There is similar code in other places in the plugin’s code.

Due to the moderators of the WordPress Support Forum’s continued inappropriate behavior we are full disclosing vulnerabilities in protest until WordPress gets that situation cleaned up, so we are releasing this post and then leaving a message about that for the developer through the WordPress Support Forum. You can notify the developer of this issue on the forum as well. Hopefully the moderators will finally see the light and clean up their act soon, so these full disclosures will no longer be needed (we hope they end soon). You would think they would have already done that, but considering that they believe that having plugins, which have millions installs, remain in the Plugin Directory despite them knowing they are vulnerable is “appropriate action”, something is very amiss with them (which is even more reason the moderation needs to be cleaned up).

Update: To clear up the confusion where developers claim we hadn’t tried to notify them through the Support Forum (while at the same time moderators are complaining about us doing just that), here is the message we left for this vulnerability:

Is It Fixed?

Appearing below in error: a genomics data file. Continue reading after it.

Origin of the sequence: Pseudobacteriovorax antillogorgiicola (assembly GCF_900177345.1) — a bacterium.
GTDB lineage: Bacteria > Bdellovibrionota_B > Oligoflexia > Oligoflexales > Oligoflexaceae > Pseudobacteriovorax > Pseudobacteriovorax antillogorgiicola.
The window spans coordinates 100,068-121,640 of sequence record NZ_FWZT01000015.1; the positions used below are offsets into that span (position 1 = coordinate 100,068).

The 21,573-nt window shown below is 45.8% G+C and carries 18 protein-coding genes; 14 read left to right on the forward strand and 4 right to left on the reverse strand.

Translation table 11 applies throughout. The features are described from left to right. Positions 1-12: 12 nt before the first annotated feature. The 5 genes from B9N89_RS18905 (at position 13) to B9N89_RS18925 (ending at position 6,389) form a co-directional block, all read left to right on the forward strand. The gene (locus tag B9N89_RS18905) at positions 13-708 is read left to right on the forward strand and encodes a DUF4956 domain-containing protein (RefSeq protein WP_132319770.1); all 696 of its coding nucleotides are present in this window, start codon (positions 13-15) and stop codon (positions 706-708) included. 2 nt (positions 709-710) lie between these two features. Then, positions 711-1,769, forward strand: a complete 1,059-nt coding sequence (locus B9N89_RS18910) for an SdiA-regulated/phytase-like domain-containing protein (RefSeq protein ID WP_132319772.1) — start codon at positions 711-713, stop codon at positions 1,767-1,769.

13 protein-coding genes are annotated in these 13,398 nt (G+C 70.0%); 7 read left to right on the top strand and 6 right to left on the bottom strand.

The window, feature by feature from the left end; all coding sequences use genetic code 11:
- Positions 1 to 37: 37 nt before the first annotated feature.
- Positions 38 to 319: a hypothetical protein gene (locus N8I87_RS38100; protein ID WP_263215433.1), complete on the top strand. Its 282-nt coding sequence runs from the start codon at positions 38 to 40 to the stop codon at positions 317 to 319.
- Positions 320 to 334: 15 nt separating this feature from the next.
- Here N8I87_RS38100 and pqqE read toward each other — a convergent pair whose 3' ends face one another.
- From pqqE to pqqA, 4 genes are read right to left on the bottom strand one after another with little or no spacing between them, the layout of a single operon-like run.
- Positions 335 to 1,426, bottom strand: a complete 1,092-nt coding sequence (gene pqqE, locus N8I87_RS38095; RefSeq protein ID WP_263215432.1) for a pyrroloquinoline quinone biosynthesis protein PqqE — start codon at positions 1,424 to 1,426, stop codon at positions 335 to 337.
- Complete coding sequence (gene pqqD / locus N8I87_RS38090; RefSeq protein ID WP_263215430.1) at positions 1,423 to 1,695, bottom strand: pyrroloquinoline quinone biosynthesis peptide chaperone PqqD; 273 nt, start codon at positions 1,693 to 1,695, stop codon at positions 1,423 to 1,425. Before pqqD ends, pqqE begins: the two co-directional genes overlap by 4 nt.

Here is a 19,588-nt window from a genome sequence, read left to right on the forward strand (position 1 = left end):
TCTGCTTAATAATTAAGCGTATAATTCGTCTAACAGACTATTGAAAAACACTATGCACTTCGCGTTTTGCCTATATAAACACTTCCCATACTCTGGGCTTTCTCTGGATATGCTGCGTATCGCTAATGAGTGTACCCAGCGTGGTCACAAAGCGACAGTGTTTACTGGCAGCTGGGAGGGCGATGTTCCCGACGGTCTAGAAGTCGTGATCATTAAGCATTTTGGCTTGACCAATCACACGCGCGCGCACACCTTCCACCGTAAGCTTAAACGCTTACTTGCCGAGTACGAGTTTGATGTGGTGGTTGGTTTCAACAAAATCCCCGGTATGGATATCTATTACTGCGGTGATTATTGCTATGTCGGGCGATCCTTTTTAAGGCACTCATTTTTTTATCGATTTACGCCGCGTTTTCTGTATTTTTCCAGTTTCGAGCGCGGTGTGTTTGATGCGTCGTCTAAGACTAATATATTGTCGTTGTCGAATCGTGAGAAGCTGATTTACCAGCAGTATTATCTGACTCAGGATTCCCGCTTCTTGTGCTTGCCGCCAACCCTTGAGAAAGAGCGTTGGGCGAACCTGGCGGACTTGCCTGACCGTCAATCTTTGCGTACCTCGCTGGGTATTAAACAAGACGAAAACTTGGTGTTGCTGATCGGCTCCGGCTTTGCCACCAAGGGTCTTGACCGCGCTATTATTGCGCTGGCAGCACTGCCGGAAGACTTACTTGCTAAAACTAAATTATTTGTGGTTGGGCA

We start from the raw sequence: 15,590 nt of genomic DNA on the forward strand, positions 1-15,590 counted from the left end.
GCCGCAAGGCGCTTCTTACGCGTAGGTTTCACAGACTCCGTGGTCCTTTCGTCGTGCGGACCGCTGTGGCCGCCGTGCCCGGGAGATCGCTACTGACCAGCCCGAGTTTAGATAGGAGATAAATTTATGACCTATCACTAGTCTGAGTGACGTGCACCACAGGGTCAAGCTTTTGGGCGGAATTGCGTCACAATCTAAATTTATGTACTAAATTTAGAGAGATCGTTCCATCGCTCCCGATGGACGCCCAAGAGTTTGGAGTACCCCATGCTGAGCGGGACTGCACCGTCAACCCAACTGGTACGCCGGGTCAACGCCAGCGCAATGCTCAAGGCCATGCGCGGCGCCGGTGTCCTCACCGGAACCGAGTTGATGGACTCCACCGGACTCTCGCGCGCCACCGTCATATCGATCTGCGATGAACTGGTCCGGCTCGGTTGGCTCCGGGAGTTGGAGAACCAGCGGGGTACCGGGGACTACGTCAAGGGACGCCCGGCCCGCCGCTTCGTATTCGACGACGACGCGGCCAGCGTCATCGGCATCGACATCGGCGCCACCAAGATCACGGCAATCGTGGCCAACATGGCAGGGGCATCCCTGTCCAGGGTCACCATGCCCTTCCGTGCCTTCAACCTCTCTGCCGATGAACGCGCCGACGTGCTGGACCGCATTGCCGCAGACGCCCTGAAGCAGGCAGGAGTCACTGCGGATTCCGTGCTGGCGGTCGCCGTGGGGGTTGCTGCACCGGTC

If you are reading this post down the road the best way to find out if this vulnerability or other WordPress plugin vulnerabilities in plugins you use have been fixed is to sign up for our service, since what we uniquely do when it comes to that type of data is to test to see if vulnerabilities have really been fixed. Relying on the developer’s information, can lead you astray, as we often find that they believe they have fixed vulnerabilities, but have failed to do that.

Proof of Concept

When logged in as a Subscriber with the Subscriber role set to be able access to the admin area of WordPress in Ultimate Members settings, add the following line to the form on WordPress’ Profile page, /wp-admin/profile.php, and then update the profile. The user will now have the Administrator role.

<input type="hidden" name="um-role" value="administrator" />